Sutherland is of course the highlight of the production, and she acquits herself admirably. The high notes of the difficult range of Leonora are effortless and confident. But the real stunner here is Elms as the slightly mad Gypsy; she not only conveys desire for vengeance combined with maternal love, but she does so with a wild look in her eye that makes her seem capable of anything. Reinforcing this startling performance is a minimalist physical interpretation; Elms hardly moves during the opera, but she is always compelling through sheer power of her voice and her expressive face. The one drawback to her performance is a little weakness when she is required to plumb the depths of the female voice, but is otherwise excellent.

The male leads are serviceable for the most part. The opera chorus is somewhat uneven, with the male chorus coming off somewhat better than the women. The opening chorus in which the woeful tale of the theft of the Count's brother is recounted is supported with a vigorous outing from the chorus that impels the production forward and immediately grabs the viewer's attention. However, the famous (or infamous) Anvil Chorus that opens Act II seems lackadaisical, with the women in particular seeming quite uninterested in the proceedings, which hardly seems possible given the energy of the music.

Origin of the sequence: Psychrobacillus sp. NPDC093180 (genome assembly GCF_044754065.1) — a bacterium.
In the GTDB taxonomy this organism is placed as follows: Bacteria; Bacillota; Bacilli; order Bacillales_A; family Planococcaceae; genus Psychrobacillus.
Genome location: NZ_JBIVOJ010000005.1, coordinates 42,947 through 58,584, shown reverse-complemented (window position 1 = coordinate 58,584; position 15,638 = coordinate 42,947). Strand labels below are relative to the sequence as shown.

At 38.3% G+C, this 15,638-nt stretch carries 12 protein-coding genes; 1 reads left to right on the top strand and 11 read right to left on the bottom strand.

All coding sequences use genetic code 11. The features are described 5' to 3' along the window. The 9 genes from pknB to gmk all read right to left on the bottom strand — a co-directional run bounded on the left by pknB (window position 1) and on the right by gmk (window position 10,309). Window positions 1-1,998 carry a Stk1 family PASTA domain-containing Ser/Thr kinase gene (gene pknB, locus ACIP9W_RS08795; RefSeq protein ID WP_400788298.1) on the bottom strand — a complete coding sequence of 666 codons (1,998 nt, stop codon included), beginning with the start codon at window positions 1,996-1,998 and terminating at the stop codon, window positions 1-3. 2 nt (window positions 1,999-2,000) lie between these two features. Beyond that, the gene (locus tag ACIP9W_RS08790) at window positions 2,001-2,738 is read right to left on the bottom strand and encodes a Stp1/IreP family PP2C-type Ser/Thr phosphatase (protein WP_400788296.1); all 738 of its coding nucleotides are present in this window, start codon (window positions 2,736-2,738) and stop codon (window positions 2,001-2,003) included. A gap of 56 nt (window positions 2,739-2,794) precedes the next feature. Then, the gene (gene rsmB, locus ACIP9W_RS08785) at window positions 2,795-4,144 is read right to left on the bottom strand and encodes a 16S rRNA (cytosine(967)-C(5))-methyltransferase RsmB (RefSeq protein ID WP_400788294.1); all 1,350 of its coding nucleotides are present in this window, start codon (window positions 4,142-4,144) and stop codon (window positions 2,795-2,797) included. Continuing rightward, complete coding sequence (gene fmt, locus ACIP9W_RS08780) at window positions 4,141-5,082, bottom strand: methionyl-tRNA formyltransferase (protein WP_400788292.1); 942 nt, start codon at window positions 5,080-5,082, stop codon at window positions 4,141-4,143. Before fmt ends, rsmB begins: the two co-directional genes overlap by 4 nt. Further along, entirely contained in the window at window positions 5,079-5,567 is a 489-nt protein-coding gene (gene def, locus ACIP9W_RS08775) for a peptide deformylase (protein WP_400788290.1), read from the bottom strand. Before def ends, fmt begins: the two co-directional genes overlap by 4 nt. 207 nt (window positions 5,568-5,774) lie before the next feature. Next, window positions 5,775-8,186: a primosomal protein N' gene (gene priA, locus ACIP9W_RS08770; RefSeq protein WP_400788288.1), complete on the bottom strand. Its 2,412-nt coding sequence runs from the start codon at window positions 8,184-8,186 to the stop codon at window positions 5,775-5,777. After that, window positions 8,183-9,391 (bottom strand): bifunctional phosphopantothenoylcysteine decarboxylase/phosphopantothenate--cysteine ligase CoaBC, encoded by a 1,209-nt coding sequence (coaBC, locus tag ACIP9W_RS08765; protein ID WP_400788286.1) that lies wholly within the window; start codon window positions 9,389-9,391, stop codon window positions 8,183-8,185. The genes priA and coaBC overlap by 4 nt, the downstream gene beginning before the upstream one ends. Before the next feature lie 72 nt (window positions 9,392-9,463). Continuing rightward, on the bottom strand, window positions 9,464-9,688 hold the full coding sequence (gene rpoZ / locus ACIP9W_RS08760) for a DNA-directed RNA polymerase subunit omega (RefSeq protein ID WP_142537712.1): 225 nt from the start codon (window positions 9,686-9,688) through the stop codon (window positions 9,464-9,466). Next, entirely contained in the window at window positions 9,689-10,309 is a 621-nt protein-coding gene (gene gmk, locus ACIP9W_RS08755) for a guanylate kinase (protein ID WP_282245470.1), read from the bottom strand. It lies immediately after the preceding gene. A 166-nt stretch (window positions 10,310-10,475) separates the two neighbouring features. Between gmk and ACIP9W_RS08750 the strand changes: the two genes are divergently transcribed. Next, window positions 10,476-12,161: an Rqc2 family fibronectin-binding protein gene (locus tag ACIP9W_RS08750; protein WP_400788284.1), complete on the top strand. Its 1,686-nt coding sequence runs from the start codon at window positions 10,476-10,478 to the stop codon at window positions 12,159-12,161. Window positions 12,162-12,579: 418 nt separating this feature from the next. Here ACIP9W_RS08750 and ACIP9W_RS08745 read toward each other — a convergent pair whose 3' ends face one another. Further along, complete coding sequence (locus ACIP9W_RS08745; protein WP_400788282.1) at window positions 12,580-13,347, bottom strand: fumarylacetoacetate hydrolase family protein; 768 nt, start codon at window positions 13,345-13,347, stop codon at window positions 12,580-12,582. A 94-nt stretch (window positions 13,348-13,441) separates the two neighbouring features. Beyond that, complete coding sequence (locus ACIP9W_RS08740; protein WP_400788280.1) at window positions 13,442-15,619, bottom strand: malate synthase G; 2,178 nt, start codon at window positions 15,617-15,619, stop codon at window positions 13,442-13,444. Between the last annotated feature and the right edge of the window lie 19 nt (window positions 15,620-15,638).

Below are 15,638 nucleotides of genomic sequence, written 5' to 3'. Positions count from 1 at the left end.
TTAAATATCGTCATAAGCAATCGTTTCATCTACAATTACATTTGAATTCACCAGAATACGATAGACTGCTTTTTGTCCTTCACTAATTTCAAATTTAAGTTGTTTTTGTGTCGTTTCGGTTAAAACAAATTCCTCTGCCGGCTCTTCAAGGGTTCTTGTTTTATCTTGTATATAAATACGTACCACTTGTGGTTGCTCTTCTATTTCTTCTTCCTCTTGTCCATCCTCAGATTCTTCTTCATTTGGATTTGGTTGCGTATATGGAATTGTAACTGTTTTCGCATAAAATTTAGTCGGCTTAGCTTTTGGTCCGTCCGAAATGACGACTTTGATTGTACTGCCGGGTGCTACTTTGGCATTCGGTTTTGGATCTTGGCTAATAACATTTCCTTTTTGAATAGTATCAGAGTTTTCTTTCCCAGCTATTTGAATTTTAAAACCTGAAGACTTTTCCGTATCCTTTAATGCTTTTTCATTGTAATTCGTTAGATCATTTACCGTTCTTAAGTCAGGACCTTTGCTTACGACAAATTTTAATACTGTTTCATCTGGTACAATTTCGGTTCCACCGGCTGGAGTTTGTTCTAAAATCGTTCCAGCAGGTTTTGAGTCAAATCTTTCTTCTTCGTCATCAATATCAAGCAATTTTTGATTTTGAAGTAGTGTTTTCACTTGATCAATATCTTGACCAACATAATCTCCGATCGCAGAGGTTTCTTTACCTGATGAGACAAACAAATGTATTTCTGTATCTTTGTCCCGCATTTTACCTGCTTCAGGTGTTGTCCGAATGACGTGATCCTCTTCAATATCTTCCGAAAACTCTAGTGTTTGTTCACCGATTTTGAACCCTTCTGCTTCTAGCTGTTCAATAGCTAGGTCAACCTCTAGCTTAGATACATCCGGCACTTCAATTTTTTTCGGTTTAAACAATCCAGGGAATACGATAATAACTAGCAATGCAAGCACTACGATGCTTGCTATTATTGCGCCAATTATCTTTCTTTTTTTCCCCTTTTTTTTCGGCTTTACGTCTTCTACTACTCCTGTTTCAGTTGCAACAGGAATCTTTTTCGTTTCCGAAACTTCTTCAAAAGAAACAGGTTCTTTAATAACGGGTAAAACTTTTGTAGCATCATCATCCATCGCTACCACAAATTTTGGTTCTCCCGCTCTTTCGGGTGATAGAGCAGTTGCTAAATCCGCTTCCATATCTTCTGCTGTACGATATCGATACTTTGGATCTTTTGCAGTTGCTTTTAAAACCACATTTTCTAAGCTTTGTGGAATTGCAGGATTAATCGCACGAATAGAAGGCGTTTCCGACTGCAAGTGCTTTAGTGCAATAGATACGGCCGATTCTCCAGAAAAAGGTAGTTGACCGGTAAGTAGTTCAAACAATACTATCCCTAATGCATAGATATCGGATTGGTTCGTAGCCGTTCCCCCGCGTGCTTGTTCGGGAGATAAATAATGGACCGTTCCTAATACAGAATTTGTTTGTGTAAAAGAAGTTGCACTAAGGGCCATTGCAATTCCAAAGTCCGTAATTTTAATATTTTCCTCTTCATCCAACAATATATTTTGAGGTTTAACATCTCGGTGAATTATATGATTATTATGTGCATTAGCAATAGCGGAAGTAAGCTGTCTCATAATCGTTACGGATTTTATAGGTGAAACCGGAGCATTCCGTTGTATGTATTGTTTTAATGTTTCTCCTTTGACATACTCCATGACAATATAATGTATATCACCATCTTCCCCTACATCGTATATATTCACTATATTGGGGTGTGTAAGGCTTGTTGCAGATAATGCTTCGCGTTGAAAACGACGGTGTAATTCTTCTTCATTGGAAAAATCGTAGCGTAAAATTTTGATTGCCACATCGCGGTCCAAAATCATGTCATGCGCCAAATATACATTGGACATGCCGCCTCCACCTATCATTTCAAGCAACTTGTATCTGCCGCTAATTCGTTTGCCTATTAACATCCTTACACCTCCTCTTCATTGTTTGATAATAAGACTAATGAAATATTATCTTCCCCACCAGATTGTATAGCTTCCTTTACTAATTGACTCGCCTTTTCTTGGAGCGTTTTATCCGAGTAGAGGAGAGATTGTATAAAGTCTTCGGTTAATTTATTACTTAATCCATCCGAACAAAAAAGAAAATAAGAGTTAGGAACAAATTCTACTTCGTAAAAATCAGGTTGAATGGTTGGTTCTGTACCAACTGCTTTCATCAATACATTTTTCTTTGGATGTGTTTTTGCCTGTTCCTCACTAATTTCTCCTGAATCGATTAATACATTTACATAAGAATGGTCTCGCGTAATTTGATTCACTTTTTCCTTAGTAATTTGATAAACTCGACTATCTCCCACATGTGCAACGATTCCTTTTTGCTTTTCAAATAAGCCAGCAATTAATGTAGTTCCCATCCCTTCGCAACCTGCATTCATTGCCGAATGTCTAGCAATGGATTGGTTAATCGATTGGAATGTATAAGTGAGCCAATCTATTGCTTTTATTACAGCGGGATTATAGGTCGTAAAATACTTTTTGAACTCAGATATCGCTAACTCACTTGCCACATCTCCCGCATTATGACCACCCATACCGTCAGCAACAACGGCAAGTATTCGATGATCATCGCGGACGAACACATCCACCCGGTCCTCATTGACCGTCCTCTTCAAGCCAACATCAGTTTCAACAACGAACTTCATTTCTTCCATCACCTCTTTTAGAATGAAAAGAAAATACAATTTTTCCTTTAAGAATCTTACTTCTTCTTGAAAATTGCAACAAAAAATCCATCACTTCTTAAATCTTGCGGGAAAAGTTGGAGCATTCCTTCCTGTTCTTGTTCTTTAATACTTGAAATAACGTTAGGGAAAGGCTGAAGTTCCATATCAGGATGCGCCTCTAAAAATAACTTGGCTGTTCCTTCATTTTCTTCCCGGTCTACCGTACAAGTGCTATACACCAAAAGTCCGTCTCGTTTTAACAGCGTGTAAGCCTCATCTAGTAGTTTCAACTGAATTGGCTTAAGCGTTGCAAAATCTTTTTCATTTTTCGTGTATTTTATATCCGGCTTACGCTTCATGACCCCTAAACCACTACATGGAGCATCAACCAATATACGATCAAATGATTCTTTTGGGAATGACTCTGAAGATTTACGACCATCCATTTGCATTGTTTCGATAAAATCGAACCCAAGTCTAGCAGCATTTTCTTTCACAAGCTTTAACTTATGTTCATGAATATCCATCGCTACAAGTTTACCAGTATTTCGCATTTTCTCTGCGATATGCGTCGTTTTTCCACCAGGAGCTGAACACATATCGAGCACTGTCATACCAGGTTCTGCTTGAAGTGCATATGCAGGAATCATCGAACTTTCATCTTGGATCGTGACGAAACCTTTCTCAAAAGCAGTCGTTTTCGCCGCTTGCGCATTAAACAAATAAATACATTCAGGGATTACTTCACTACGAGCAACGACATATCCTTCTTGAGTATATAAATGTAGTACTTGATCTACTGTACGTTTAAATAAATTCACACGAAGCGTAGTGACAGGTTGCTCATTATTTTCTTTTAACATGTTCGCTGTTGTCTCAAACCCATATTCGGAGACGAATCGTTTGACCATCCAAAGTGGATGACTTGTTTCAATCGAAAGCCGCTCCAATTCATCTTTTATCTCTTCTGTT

The staging is interesting; this would have made a good candidate for widescreen presentation because the cast often uses the entire width of the stage. Each scene is introduced by an iconic representation of its thematic material, and these visuals often reappear during the scene, sometimes in double exposure with the vocalists. Though I didn't always quite grasp the meaning of the icons, this did help keep visual interest.

Rating for Style: A
Rating for Substance: A+


Image Transfer

Aspect Ratio1.33:1 - Full Frame
Original Aspect Ratioyes